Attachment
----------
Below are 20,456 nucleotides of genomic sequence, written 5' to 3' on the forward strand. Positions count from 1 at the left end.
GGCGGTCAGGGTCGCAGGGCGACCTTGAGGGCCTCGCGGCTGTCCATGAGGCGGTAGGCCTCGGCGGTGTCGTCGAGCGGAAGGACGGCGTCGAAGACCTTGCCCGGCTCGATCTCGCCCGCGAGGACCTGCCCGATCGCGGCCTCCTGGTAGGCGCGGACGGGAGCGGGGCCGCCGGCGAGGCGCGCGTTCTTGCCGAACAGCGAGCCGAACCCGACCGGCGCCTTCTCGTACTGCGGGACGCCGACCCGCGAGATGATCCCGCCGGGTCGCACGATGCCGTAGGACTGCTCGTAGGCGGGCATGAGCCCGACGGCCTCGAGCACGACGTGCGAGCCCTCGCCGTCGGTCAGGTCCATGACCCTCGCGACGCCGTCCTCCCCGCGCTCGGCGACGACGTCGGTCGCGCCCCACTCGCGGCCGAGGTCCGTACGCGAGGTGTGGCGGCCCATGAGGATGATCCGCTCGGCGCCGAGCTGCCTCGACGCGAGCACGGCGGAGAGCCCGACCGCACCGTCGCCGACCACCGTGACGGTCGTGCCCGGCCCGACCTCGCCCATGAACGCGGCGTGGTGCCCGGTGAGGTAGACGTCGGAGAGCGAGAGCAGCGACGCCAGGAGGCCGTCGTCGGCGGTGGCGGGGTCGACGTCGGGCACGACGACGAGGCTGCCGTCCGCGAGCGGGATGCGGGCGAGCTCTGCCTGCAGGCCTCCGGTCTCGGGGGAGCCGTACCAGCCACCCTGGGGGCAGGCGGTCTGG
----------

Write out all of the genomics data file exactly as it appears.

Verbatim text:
Below are 20,456 nucleotides of genomic sequence, written 5' to 3' on the forward strand. Positions count from 1 at the left end.
GGCGGTCAGGGTCGCAGGGCGACCTTGAGGGCCTCGCGGCTGTCCATGAGGCGGTAGGCCTCGGCGGTGTCGTCGAGCGGAAGGACGGCGTCGAAGACCTTGCCCGGCTCGATCTCGCCCGCGAGGACCTGCCCGATCGCGGCCTCCTGGTAGGCGCGGACGGGAGCGGGGCCGCCGGCGAGGCGCGCGTTCTTGCCGAACAGCGAGCCGAACCCGACCGGCGCCTTCTCGTACTGCGGGACGCCGACCCGCGAGATGATCCCGCCGGGTCGCACGATGCCGTAGGACTGCTCGTAGGCGGGCATGAGCCCGACGGCCTCGAGCACGACGTGCGAGCCCTCGCCGTCGGTCAGGTCCATGACCCTCGCGACGCCGTCCTCCCCGCGCTCGGCGACGACGTCGGTCGCGCCCCACTCGCGGCCGAGGTCCGTACGCGAGGTGTGGCGGCCCATGAGGATGATCCGCTCGGCGCCGAGCTGCCTCGACGCGAGCACGGCGGAGAGCCCGACCGCACCGTCGCCGACCACCGTGACGGTCGTGCCCGGCCCGACCTCGCCCATGAACGCGGCGTGGTGCCCGGTGAGGTAGACGTCGGAGAGCGAGAGCAGCGACGCCAGGAGGCCGTCGTCGGCGGTGGCGGGGTCGACGTCGGGCACGACGACGAGGCTGCCGTCCGCGAGCGGGATGCGGGCGAGCTCTGCCTGCAGGCCTCCGGTCTCGGGGGAGCCGTACCAGCCACCCTGGGGGCAGGCGGTCTGG